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Chhoti Diwali, celebrated on the 2nd day of five-day long Diwali festival, is commemoration of the victory of Lord Krishna over demon king Narakasura.

Chhoti Diwali

Chhoti Diwali or small Diwali is celebrated on the 2nd day of the five-day long Diwali festival. Though plenty of legends are associated with this day, the most common legend is the one related to the victory of Lord Krishna over the demon king, Narakasura. In some states, it is also celebrated as Hanuman Jayanti, the birthday of Hanuman, as it is believed that it was on this day that Hanuman delivered the message of Lord Rama's return to Ayodhya. Also known by the name 'Narak Chaturdashi', people welcome Chhoti Diwali with fire crackers and diyas. People decorate the entrances of their houses using rangoli, the main highlight of which is the tiny footprints made out of rice paste. Chhoti Diwali also involves a ritualistic pujas dedicated to Goddess Lakshmi and Lord Rama in evening. Read on to know more about Chhoti Diwali, the stories associated with it, and its significance.

According to the legend, there was a demon king Narakasur, who did plenty of atrocities including snatching the earrings from Mother Goddess, Aditi and abducting sixteen thousand daughters of the saints. However, he was cursed that he will be killed by a woman. This led to Lord Krishna's wife Satyabhama to indulge in a fierce battle with Narakasura, with Lord Krishna as the charioteer. With the help of a divine intervention from Lord Krishna, Satyabhama killed him. After the victory, imprisoned women were released and Goddess Aditi's earrings were reclaimed.

Victory Of Good Over Evil
According to the popular belief, Lord Krishna rubbed his forehead with Narakasura's blood. After returning on Narak Chaturdashi, he massaged his body in scented oil and washed it to get rid of the filth of the battle. Bhudevi, the mother of Narakasura, declared that the day of his death must not be a day of mourning, but of rejoicing. Since then, this day has been celebrated as Chhoti Diwali every year.

Legend Of King Bali
Another legend which is associated with Chhoti Diwali is that of a mighty king called Bali, whose power posed serious threat to Devas. So, Lord Vishnu, to curb his power, approached King Bali in disguise of a dwarf Brahmin and asked to give him with few areas of land, which he could measure with three steps. King Bali, who is well known for his philanthropy and generosity, granted him the wish. But the very moment, short Brahmin, 'Vamana' grew as a gigantic figure. In the first step, he covered the heaven and in the second step, he covered the earth and the netherworld and left with no place to keep his third step, he asked the king where to place his foot. King Bali, to keep his word, offered his head and Lord Vishnu pushed him into underground. However, Lord Vishnu was impressed by the generosity of Lord Bali and granted him permission to return to earth once in a year.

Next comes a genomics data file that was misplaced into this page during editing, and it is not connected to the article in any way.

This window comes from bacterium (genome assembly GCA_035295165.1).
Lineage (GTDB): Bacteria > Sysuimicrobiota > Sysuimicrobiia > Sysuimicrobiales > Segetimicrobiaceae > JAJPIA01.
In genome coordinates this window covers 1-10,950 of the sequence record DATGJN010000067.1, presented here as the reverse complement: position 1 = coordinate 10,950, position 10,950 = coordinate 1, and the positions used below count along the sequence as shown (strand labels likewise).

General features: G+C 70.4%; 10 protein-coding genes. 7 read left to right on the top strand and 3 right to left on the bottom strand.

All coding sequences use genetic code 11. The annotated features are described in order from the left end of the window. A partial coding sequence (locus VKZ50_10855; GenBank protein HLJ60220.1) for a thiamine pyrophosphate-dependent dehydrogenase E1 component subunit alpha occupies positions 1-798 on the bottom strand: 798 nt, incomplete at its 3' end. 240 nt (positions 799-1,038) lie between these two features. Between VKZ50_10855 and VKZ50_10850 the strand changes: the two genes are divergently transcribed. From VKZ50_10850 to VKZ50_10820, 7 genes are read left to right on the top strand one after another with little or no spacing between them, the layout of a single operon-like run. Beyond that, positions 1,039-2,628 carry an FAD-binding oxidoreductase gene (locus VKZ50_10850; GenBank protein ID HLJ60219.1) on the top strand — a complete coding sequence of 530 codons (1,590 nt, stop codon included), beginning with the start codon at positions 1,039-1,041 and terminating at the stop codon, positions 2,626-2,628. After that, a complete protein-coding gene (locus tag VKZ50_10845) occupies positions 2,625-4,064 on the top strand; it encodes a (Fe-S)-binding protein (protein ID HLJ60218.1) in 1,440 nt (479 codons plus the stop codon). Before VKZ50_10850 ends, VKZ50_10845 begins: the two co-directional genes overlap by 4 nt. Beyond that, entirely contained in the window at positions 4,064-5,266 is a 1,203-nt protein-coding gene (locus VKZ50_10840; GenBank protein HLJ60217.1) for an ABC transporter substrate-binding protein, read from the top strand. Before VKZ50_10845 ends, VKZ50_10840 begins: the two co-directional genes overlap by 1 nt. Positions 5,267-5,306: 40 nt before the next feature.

Rituals And Traditions
To celebrate Krishna's bathing in scented oil, people belonging to some regions, especially, Maharashtra, take bath before sunrise. People take an early ritual bath with oil and 'uptan', which is a paste of gram flour and scented flowers. After this, children indulge in bursting fire crackers. Following this, a traditional preparation of steamed vermicelli along with sugar and milk or puffed rice with curd is served.

South Indian Tradition
In southern India, the victory of good over evil is celebrated as people wake up on early morning and make a paste by mixing kumkum and oil to symbolize blood. People cut a bitter fruit and mix it with the kumkum mixture, and apply it on the forehead to signify Krishna smashing the head of the demon. Following this, people take bath using oil and sandalwood paste.

Chhoti Diwali is as special as Diwali. Hope this article familiarised you with Chhoti Diwali and its celebrations.